Disentangling the influence of climate changes on plant landscapes and impacts on resource availability is a fundamental, yet often overlooked, stepping-stone for linking climate drivers to human behavioral change, evolution, and migration patterns. This is an essential element for validation of the variability hypotheses given that they all mandate a degree of environmental determinism (e.g., Faith et al., 2021). Yet historically, paleoecological and paleoclimatic records have often been conflated (e.g., Morrison and Hamilton, 1974), an approach often necessitated by cost, access, and methodological constraints. While linear driver-response assumptions may be viable for climatically sensitive habitats such as tropical montane settings, they may overlook the inherently non-linear attributes of ecosystems (Holling, 1973; Hirota et al., 2011; Willis et al., 2013; Seddon, 2021). Thus, an interpretation of a stable climate exclusively drawing on paleoecological data extracted from a climatically resilient ecosystem would be entirely misconstrued (Hamilton et al., 2020). Equally problematic is an assumption of extreme climate change from ecological data showing a catastrophic ecological state shift in response to a relatively minor, potentially non-climatic disturbance (Hirota et al., 2011). This emphasizes the importance of producing independent records of climatic and non-climatic stressors and landscape response data prior to making interpretations of hominin behavior from the archaeological record.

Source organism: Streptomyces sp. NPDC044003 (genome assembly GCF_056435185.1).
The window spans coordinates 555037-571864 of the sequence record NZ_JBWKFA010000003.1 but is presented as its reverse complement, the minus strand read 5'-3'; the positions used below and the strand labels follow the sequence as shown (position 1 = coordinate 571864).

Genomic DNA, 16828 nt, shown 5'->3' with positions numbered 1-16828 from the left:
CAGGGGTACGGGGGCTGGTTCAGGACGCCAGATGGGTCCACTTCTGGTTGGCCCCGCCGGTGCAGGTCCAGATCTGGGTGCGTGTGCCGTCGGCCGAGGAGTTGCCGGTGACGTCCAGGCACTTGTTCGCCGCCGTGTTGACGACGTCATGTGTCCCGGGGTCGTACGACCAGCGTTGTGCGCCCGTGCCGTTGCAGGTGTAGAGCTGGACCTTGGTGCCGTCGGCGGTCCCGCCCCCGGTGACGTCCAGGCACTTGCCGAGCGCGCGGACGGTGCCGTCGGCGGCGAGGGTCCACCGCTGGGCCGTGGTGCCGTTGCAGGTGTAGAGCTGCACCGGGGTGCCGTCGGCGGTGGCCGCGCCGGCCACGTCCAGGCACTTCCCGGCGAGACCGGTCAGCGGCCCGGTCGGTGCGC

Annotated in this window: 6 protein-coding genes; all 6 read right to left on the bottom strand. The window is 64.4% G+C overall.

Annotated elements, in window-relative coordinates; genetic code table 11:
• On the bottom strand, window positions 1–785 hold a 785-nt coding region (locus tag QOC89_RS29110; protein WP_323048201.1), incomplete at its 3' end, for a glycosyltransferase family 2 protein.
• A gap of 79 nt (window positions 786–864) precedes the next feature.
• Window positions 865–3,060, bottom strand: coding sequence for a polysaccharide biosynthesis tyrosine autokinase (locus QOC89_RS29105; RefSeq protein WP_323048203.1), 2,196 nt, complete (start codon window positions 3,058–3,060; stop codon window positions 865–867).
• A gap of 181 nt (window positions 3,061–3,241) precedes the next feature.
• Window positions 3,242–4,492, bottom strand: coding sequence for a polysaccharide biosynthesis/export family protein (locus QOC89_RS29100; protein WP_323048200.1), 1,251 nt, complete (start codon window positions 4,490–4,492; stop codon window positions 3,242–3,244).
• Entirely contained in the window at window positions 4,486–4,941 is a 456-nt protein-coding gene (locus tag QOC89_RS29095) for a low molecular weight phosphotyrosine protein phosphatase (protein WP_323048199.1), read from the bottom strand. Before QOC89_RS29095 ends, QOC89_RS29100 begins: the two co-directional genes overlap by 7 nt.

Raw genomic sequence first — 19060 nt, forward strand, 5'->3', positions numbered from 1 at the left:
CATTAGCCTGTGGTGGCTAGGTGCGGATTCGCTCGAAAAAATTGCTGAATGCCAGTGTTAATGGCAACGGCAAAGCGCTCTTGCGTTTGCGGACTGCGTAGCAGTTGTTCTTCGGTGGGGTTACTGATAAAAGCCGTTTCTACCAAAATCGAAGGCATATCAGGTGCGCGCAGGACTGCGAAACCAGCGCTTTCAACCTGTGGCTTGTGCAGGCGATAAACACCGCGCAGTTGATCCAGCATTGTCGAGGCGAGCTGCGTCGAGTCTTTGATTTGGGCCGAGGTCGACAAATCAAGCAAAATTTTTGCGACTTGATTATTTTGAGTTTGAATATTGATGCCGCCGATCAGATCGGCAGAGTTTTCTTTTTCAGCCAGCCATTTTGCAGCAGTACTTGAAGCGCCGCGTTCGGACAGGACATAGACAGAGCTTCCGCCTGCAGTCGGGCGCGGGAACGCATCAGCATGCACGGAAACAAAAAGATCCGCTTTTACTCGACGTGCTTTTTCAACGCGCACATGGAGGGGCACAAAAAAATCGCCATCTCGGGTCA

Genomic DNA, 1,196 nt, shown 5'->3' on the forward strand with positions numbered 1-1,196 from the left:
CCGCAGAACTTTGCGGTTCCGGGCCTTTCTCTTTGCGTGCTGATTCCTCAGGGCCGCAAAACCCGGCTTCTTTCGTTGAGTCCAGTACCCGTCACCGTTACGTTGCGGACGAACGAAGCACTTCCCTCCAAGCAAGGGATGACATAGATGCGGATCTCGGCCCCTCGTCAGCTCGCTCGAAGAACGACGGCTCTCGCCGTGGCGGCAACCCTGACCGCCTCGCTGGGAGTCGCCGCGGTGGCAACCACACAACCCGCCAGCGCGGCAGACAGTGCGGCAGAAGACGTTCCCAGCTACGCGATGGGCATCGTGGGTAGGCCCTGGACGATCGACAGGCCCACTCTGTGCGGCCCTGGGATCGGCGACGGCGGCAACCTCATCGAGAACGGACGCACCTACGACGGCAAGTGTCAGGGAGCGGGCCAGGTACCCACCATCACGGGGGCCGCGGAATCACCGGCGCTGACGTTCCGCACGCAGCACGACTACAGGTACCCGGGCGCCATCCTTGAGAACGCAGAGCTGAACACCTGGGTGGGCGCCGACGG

From a climate perspective, the progressive formation of the East African Rift System (EARS) after 12 Ma increased aridity in eastern Africa as wind patterns became less zonal, reducing available moisture particularly on the leeward sides of uplifted regions (Sepulchre et al., 2006; Hardt et al., 2015). Tectonic activity also helped create distinctive and topographically complex landscapes and geographical barriers that hominins had to successfully navigate (King and Bailey, 2006). Evidence from soil carbonates (Wynn, 2001; Levin et al., 2004; Wynn, 2004; Levin et al., 2011; Quade and Levin, 2013) and pollen and plant wax biomarkers (Feakins et al., 2005; Feakins et al., 2007; Feakins et al., 2013) illustrate a progressive proliferation of C4 plants beginning at approximately 10 Ma, presumably in response to increased aridity following rifting (deMenocal, 2004). Grass pollen and plant wax biomarkers from marine cores in the Gulf of Aden (Feakins et al., 2013) and the Somali Basin (Uno K. T. et al., 2016) show that C3 grasslands had actually expanded in eastern Africa by 12 Ma but from 10 Ma onwards, were steadily replaced by C4 plants (Feakins et al., 2007; Uno K. T. et al., 2016), though this was not a gradual process (Magill et al., 2013a; b; Colcord et al., 2018; Lupien et al., 2019).